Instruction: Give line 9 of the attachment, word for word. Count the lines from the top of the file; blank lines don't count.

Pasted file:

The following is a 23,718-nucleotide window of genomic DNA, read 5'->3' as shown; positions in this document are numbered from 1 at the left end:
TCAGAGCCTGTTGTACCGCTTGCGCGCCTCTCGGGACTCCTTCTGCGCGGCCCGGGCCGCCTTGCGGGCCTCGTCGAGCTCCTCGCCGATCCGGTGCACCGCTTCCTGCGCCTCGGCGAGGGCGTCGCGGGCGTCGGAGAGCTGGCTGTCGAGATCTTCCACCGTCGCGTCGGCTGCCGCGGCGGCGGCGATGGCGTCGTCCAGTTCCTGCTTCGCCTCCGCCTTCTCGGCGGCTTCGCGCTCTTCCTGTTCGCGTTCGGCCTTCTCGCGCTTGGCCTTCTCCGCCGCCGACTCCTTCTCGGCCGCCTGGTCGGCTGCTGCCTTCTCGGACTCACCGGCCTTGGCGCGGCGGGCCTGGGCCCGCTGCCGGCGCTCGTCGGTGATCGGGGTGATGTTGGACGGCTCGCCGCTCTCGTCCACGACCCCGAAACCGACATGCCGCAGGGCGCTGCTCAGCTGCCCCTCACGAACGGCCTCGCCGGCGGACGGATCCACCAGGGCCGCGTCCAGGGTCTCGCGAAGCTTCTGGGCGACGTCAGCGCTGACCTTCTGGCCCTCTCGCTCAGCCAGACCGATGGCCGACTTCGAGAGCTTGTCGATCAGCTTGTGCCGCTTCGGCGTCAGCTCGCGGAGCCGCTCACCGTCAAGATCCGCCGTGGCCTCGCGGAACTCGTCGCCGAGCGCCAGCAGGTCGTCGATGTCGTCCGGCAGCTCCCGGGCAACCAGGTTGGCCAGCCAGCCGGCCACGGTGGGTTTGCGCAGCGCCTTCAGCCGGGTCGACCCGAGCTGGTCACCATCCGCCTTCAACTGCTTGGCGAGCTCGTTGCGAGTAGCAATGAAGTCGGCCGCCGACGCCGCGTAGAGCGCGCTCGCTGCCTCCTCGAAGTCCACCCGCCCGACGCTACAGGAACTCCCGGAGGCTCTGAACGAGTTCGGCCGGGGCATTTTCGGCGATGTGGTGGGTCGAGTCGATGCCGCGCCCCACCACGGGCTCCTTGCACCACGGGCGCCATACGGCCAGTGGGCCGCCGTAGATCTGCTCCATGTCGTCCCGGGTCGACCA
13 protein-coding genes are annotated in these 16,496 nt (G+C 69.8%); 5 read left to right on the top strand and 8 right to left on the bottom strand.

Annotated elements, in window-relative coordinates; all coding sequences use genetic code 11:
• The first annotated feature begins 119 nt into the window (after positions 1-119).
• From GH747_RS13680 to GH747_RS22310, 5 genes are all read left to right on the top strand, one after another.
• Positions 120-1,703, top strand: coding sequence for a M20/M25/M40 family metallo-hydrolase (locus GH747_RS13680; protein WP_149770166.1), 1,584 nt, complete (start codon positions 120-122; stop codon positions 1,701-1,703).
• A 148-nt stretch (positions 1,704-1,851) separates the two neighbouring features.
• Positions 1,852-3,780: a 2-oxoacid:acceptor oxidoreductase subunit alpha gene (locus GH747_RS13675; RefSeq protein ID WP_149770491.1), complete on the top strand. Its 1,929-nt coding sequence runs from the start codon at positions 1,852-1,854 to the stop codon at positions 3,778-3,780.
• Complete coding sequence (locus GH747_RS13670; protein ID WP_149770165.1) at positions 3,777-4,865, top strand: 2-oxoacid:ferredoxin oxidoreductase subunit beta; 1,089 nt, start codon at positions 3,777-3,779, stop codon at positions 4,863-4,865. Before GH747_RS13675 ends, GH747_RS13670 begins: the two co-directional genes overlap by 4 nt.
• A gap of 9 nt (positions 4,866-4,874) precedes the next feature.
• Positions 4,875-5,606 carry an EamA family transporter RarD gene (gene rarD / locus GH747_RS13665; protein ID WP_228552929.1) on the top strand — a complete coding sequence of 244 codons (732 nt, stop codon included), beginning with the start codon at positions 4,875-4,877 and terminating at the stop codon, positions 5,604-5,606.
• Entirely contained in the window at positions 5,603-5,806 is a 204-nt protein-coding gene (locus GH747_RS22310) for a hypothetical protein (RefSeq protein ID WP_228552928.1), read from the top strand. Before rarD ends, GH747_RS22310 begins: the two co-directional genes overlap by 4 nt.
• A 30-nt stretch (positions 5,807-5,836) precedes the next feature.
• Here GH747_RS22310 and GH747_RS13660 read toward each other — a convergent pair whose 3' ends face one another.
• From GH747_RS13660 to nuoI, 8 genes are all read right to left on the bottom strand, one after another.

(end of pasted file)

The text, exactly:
• Positions 1,852-3,780: a 2-oxoacid:acceptor oxidoreductase subunit alpha gene (locus GH747_RS13675; RefSeq protein ID WP_149770491.1), complete on the top strand. Its 1,929-nt coding sequence runs from the start codon at positions 1,852-1,854 to the stop codon at positions 3,778-3,780.